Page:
There are some positive, albeit relatively small scale, projects happening such as the Queenstown Airport runway and apron resurfacing, which is using a composite mix of waste printer toner and recycled glass. Others include a tyre recycling project at Rolleston which will involve the construction of a plant that manufactures diesel from the roughly 1.5 million waste tyres around New Zealand. It would eventually become the processing centre for tyres from around the country.

 

 

 

 

 

Lake Wakatipu e-coli scare symptomatic of bigger problem


A few days ago there was a report about the dying aquatic ecosystem in Lake Wakatipu, which is the water playground of Queenstown, the lake whose waters the steamer T.S.S. Earnslaw travels laden with tourists seeking a farming experience and the lake which feeds the Kawarau River. Whilst all might have seemed fine to tourists, Queenstown locals are aware of a growing problem with the fresh water quality.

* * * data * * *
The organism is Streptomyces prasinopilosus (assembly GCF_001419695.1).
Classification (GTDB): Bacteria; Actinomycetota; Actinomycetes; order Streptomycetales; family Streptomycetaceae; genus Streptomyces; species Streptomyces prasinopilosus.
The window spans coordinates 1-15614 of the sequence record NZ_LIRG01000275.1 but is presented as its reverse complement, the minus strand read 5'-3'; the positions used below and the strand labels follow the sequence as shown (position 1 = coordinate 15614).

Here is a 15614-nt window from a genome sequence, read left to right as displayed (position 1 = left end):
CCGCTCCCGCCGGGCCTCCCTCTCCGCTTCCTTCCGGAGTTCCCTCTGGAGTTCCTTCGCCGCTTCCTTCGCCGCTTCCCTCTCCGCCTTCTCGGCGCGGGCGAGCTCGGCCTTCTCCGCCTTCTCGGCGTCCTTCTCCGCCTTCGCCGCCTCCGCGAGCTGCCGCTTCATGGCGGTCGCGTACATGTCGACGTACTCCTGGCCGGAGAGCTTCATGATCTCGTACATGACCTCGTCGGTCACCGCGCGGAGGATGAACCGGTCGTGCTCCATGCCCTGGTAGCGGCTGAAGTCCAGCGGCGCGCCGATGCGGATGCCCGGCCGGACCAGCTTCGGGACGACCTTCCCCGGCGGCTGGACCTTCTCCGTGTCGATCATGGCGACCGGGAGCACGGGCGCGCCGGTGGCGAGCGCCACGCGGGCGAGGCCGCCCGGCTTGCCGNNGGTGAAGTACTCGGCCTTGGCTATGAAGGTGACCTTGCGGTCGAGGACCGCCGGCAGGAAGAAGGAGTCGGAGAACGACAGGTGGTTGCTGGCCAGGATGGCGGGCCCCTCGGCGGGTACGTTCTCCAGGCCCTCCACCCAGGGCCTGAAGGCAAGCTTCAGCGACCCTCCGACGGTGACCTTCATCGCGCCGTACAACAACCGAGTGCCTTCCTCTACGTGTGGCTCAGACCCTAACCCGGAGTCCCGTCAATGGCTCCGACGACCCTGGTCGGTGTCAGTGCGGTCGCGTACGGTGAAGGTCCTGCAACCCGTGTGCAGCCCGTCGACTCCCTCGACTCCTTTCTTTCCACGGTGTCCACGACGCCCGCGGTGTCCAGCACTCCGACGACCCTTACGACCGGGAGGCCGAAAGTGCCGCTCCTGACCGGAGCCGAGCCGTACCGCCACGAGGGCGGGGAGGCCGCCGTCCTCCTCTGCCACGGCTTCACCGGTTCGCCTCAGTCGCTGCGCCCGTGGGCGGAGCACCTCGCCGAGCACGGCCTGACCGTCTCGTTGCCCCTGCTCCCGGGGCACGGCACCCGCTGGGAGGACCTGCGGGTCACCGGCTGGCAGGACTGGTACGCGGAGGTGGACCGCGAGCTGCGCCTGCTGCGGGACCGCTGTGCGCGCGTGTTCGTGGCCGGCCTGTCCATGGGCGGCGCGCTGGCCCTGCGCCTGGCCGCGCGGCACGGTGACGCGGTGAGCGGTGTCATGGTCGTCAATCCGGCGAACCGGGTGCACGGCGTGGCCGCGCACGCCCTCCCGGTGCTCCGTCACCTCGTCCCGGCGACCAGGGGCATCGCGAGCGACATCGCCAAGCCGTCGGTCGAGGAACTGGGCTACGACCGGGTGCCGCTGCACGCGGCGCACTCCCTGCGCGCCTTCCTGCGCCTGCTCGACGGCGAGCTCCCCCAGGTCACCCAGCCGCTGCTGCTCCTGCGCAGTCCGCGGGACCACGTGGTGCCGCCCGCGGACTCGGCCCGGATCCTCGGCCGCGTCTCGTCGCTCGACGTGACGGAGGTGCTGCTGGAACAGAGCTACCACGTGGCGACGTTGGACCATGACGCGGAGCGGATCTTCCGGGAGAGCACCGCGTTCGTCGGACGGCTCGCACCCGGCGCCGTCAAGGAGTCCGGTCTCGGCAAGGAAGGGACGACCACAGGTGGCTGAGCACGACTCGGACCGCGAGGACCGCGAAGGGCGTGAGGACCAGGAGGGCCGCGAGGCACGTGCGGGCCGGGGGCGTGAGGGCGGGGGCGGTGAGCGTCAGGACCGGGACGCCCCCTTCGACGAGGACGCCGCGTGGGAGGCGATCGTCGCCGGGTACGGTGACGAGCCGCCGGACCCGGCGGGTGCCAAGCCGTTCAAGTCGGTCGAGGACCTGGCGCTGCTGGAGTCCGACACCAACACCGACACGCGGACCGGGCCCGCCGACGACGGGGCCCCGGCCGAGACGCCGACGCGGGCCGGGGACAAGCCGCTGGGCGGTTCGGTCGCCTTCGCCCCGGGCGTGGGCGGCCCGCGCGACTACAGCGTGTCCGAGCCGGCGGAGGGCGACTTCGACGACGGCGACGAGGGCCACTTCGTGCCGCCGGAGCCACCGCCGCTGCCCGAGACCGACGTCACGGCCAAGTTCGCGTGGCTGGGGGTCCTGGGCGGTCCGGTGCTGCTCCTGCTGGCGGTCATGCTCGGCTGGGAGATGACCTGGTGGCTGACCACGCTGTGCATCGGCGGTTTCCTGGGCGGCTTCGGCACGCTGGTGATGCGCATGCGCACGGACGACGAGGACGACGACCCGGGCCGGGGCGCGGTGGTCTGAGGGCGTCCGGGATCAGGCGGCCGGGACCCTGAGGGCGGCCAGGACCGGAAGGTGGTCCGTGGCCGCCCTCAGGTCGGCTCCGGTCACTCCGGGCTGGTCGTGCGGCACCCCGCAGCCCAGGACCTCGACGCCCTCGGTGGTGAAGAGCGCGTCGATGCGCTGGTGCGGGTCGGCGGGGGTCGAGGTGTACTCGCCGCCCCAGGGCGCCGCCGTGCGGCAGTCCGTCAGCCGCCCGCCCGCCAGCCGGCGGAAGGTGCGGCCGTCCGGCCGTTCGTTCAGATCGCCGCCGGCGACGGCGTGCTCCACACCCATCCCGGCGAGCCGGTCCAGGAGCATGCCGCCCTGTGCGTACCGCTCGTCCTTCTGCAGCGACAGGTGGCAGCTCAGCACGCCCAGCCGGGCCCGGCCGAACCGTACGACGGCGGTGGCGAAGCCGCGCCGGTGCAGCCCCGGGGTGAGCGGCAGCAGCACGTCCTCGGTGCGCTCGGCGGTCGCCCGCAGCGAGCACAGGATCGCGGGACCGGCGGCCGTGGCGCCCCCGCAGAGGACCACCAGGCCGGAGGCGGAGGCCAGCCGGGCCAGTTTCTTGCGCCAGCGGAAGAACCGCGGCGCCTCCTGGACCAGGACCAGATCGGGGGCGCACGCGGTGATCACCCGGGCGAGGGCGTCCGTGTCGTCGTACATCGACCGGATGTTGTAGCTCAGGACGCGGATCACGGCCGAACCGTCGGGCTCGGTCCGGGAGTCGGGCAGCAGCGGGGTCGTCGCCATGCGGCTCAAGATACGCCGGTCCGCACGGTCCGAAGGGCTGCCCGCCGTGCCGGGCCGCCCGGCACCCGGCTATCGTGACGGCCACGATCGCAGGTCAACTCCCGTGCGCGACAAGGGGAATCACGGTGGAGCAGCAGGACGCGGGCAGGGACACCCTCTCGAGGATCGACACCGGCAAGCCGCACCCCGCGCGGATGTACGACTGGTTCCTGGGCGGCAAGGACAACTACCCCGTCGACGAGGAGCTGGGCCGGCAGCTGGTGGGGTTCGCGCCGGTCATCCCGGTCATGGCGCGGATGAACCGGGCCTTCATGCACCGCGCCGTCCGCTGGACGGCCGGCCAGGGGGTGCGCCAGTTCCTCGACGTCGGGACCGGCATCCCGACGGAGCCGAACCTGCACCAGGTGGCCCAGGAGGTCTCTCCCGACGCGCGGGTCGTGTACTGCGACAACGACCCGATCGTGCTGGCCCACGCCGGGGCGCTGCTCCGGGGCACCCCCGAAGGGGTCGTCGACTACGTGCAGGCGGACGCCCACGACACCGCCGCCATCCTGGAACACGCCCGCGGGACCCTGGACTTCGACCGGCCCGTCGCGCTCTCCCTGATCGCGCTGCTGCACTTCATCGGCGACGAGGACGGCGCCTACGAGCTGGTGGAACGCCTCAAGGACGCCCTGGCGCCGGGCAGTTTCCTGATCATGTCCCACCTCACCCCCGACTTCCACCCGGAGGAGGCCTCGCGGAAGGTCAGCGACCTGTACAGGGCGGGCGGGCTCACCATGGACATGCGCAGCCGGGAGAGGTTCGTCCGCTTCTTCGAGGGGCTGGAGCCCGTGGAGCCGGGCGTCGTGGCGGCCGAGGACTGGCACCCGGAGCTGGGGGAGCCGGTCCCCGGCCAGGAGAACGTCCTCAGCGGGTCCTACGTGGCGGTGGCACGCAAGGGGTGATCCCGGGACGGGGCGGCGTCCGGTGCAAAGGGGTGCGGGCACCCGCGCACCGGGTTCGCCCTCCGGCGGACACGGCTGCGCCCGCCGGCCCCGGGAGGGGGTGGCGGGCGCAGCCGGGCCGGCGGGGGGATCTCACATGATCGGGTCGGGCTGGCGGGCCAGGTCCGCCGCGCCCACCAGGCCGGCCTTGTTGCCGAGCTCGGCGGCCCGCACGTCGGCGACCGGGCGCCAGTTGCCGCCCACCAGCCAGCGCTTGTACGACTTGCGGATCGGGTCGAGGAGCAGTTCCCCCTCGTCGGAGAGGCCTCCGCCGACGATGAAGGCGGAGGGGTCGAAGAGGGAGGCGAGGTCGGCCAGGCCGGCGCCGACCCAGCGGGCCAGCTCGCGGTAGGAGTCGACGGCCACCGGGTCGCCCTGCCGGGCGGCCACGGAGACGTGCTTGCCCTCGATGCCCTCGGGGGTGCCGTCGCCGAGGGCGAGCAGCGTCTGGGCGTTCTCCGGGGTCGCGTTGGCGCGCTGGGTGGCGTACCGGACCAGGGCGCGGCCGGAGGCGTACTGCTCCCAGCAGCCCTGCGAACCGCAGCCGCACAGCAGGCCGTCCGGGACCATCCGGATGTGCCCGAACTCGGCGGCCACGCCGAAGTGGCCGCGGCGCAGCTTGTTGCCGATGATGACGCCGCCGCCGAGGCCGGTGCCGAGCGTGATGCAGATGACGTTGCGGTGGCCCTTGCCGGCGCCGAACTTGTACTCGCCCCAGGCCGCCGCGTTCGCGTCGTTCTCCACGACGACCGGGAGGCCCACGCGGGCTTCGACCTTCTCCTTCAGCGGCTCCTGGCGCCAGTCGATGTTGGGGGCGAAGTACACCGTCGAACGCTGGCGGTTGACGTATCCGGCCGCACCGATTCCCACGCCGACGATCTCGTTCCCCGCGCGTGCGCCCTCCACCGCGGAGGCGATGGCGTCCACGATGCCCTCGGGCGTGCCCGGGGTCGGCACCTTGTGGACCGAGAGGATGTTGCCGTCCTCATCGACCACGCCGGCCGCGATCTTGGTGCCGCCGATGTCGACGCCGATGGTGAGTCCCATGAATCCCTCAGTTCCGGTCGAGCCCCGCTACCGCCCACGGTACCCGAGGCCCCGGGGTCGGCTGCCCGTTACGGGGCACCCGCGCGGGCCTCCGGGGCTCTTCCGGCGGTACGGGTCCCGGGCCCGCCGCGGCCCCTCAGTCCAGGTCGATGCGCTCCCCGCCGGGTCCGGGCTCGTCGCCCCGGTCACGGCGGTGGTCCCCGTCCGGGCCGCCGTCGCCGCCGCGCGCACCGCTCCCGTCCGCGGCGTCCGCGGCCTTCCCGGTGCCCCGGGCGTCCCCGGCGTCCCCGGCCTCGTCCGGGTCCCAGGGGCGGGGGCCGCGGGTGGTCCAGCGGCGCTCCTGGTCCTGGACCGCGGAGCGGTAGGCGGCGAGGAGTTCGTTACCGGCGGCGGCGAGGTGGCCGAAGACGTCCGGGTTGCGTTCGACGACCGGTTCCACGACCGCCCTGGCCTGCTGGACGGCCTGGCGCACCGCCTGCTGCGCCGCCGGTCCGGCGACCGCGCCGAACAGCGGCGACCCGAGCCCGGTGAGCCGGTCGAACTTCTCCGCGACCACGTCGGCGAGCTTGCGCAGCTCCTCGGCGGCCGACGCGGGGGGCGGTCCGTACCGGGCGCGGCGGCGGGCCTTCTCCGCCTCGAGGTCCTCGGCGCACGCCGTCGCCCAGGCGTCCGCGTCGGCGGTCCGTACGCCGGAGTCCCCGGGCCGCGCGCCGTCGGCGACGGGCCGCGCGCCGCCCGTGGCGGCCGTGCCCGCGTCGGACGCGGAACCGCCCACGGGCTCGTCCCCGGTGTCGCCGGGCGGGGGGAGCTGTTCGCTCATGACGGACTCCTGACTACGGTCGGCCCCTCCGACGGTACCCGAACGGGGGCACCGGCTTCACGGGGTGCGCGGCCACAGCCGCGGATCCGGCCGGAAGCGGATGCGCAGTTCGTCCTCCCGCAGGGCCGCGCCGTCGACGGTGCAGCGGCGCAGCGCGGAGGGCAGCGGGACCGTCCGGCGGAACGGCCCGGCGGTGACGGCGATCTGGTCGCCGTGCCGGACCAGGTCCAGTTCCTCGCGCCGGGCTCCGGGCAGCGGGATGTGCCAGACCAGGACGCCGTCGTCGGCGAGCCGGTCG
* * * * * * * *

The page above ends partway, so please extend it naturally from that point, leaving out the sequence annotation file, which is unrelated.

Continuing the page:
In late 2017, just before Christmas, Otago Regional Council announced tests were being done for E-Coli, after it was found in Frankton Bay, which is very popular with tourists and locals as Queenstown’s water front. In March 2018 further concerns were raised about E-coli in Lake Wakatipu after high levels were again found. Now, days after a damning report into the state of the Lake Wakatipu ecosystem was released, there is another E-coli alert. Before we look at the critical factors in fresh water quality, it is important to know the role of E-coli.

E-coli is an important bacteria in ones intestine as it helps produce Vitamin K and prevent colonisation by disease causing bacteria. However it has two strains that are problematic to humans, called STEC and VTEC. The latter is not so common as STEC, which causes the vast majority of E-coli related health alerts in New Zealand. Most STEC cases in New Zealand stem from instances of people being in farm environments, drinking untreated water or consuming unpasteurized milk.

E-coli is just one problem afflicting Lake Wakatipu though.

It is important to note a host of other sources including:

  1. freedom campers,
  2. a major increase in tourism,
  3. industrial area run off that has not been adequately treated and
  4. a possibly unsustainable growth in the population around Queenstown.